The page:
(Corrects dateline to Sept. 25)
* Exporters have become expensive - portfolio manager
* Key is to find opportunity in untapped small caps - local
By Ayai Tomisawa
TOKYO, Sept 25 Long-term foreign investors are
looking into small cap Japanese shares as the Tokyo market's
bellwethers such as Toyota Motor Corp and Sony Corp
no longer look cheap even after considering the effect
of the weak yen.
Some fund managers have been dabbling in subcontractors of
big Japanese exporters while others look at companies whose
coverage by analysts is low and have been neglected by
"Many export-oriented companies have become a little
expensive to us," said Drew Edwards, portfolio manager at
Advisory Research Investment Management based in Chicago, who
has $800 million under management.
Edwards, who has more than 40 Japanese stocks in his fund,
mainly ones with market capitalization of less than 200 billion
yen, instead picks up Daiseki Co, a Nagoya-based
company specialized in industrial waste disposal, as one
The sales of the company, which recycles disposal oil from
manufacturers' factories, are 100 percent generated in Japan.
"It's selling into Toyota and other manufacturers, so the
weakening of the yen absolutely impacts its customers which in
turn impacts them, and you've been seeing that flow through in
its earnings and revenue," Edwards said. "Daiseki is a very good
indicator in what's going on in the market."
Driven by Prime Minister Shinzo Abe's aggressive
reflationary policies, the benchmark Nikkei has risen 41
percent so far this year, the best performer among developed
The gains were mostly led by exporters on the back of the
weakening yen, which lifts their competitiveness abroad as well
as their profits overseas when repatriated. Toyota has risen 61
percent while and Sony has gained 118 percent so far this year,
After a big rally, foreign investors' interest in Japanese
shares remained high.
The number of overseas money managers at recent conferences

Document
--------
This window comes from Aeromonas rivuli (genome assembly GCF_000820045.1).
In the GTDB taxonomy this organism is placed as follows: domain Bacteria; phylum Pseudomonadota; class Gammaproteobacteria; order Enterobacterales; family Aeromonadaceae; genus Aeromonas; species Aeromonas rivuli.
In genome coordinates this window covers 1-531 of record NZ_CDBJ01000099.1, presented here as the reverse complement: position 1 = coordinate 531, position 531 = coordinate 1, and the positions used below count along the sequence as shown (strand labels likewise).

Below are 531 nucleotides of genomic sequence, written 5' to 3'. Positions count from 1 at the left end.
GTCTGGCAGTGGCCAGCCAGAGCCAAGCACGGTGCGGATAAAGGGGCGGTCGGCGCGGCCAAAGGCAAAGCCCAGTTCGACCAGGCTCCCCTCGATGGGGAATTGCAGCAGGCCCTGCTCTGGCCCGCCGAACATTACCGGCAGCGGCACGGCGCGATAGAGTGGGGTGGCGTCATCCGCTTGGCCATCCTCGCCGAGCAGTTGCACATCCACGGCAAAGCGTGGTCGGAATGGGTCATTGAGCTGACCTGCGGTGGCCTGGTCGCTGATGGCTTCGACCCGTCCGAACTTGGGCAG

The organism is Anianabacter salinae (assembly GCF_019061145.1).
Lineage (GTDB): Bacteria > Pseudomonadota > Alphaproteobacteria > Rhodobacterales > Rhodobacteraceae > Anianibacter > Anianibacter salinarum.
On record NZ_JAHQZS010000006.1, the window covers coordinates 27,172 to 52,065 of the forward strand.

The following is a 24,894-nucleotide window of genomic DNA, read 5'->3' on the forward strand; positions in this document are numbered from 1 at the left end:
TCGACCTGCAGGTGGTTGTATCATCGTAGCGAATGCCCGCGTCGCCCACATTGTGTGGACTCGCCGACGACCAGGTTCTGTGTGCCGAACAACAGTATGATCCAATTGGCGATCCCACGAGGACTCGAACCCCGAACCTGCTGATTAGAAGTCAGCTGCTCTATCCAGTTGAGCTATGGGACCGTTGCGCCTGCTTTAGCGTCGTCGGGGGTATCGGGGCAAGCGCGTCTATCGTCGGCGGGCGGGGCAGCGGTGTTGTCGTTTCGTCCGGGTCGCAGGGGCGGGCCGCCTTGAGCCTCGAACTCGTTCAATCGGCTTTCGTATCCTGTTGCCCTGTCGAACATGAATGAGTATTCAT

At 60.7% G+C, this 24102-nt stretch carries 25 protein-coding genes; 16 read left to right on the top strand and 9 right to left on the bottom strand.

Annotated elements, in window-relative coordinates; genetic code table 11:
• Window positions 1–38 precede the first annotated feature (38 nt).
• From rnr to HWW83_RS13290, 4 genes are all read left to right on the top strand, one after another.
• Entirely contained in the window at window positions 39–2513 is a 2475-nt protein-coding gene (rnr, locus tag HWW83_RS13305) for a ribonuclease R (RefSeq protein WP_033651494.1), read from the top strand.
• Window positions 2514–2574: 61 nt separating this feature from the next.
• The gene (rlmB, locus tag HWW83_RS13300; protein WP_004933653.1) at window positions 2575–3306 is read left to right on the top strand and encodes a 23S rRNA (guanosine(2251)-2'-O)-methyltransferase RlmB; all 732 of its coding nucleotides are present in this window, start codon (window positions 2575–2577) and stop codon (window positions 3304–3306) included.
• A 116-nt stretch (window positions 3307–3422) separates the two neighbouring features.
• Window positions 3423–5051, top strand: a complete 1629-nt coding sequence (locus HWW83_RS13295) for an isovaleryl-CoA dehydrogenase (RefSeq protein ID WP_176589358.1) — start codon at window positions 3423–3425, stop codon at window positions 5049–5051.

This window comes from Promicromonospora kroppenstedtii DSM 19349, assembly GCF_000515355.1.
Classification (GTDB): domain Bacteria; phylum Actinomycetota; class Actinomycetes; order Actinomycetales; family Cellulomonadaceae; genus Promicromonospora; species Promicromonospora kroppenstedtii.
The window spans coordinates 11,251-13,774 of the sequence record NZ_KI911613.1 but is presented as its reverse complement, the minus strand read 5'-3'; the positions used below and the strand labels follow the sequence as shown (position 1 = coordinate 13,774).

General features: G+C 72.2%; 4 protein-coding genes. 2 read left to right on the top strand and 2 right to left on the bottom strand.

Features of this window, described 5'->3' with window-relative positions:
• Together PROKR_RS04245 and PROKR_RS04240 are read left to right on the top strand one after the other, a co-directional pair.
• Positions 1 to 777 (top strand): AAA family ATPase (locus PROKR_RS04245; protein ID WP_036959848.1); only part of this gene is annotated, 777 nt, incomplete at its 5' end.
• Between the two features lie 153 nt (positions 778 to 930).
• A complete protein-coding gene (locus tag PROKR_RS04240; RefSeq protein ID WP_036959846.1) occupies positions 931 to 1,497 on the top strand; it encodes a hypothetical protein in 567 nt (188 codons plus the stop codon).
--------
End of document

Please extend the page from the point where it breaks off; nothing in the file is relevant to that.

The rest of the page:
in Tokyo organised by Mizuho Securities doubled to 320 from its
previous conference in February. Some 500 attended a Bank Of
America Merrill Lynch event this month, about twice the number
at its previous event a year ago.
"I am looking for stocks where something is changing and the
market is failing to fully appreciate the value of future cash
flows, and where capital is allocated in an efficient manner,"
said Nick Anderson, head of equity research at Henderson Global
Investors Limited based in London.
Local fund managers say that the key to investing in small
caps is whether portfolio managers can take advantage of their
"If you look at the Japanese market overall, half of the
companies have zero or one analyst covering, so we think that
there is big opportunity in them," said Nicholas Weindling,
portfolio manager at JPMorgan Asset Management based in Tokyo.
He owns internet-related stocks such as MonotaRO Co
, M3 Inc and Kakaku.com Inc, whose
stocks prices soared 94-216 percent this year.
Even after these surges, Weindling intends to hold the
shares for now.
"We think that these companies have multi-year growth ahead
of them. It's not a one- or two-quarter story, it's not a two-
to three-year story. It's a ten-year-plus story," he said.
(Editing by Simon Cameron-Moore)